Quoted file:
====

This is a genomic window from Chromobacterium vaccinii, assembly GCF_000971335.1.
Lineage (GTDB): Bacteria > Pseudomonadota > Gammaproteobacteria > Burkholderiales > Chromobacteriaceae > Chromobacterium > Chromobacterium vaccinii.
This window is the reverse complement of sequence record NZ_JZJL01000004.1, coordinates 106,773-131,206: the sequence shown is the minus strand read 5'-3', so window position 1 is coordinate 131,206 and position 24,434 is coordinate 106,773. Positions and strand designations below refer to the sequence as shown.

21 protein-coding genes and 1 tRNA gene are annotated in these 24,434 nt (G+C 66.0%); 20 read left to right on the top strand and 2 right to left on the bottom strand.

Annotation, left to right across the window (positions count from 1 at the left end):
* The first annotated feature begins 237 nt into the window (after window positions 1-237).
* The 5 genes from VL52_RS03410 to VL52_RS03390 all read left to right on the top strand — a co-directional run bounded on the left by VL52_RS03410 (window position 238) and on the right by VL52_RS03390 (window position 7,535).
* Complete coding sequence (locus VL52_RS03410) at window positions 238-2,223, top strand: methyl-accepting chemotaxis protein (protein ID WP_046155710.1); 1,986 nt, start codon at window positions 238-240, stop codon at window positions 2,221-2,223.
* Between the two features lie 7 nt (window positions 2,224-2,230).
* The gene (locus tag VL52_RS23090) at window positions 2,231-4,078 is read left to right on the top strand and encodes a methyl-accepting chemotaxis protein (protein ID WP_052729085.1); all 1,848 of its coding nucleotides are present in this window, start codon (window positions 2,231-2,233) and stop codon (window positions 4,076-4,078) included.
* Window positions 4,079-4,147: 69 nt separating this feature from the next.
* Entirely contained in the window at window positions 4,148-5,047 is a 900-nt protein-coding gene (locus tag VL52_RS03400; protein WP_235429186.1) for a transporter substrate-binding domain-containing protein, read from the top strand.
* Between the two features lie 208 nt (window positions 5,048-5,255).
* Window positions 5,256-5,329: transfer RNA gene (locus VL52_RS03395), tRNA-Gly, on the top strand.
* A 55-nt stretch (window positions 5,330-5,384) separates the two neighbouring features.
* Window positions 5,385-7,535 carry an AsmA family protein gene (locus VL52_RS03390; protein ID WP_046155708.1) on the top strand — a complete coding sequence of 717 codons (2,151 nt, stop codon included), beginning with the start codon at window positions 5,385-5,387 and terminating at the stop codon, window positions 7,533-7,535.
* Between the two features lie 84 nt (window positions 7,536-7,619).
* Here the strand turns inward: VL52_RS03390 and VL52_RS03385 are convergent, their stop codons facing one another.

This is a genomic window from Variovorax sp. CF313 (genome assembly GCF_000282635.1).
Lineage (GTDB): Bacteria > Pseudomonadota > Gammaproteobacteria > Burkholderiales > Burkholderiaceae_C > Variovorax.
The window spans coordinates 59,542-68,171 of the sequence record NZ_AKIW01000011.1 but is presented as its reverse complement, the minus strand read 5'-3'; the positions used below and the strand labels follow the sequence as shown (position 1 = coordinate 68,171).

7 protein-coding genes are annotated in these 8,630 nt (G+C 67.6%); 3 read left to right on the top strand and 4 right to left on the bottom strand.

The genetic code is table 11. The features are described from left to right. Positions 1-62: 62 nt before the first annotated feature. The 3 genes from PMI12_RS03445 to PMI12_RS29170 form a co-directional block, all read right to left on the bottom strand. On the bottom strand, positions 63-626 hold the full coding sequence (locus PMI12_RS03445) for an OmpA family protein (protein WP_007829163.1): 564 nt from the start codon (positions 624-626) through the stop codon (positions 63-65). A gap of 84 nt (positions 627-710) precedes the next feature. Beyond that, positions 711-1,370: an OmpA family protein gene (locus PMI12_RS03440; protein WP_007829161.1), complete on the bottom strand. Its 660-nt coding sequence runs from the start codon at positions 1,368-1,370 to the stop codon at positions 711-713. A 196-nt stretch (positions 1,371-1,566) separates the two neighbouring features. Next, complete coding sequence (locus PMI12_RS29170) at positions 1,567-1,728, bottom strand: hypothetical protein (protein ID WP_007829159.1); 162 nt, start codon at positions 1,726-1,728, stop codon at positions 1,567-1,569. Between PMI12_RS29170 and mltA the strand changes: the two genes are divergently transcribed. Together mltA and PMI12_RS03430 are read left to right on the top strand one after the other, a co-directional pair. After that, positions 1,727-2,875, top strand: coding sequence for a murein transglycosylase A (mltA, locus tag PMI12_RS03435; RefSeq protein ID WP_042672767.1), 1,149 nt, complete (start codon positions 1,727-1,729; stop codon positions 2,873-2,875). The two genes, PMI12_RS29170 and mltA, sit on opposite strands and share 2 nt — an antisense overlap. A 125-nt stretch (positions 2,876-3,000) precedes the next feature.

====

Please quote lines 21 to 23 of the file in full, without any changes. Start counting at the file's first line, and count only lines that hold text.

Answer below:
The window spans coordinates 59,542-68,171 of the sequence record NZ_AKIW01000011.1 but is presented as its reverse complement, the minus strand read 5'-3'; the positions used below and the strand labels follow the sequence as shown (position 1 = coordinate 68,171).

7 protein-coding genes are annotated in these 8,630 nt (G+C 67.6%); 3 read left to right on the top strand and 4 right to left on the bottom strand.

The genetic code is table 11. The features are described from left to right. Positions 1-62: 62 nt before the first annotated feature. The 3 genes from PMI12_RS03445 to PMI12_RS29170 form a co-directional block, all read right to left on the bottom strand. On the bottom strand, positions 63-626 hold the full coding sequence (locus PMI12_RS03445) for an OmpA family protein (protein WP_007829163.1): 564 nt from the start codon (positions 624-626) through the stop codon (positions 63-65). A gap of 84 nt (positions 627-710) precedes the next feature. Beyond that, positions 711-1,370: an OmpA family protein gene (locus PMI12_RS03440; protein WP_007829161.1), complete on the bottom strand. Its 660-nt coding sequence runs from the start codon at positions 1,368-1,370 to the stop codon at positions 711-713. A 196-nt stretch (positions 1,371-1,566) separates the two neighbouring features. Next, complete coding sequence (locus PMI12_RS29170) at positions 1,567-1,728, bottom strand: hypothetical protein (protein ID WP_007829159.1); 162 nt, start codon at positions 1,726-1,728, stop codon at positions 1,567-1,569. Between PMI12_RS29170 and mltA the strand changes: the two genes are divergently transcribed. Together mltA and PMI12_RS03430 are read left to right on the top strand one after the other, a co-directional pair. After that, positions 1,727-2,875, top strand: coding sequence for a murein transglycosylase A (mltA, locus tag PMI12_RS03435; RefSeq protein ID WP_042672767.1), 1,149 nt, complete (start codon positions 1,727-1,729; stop codon positions 2,873-2,875). The two genes, PMI12_RS29170 and mltA, sit on opposite strands and share 2 nt — an antisense overlap. A 125-nt stretch (positions 2,876-3,000) precedes the next feature.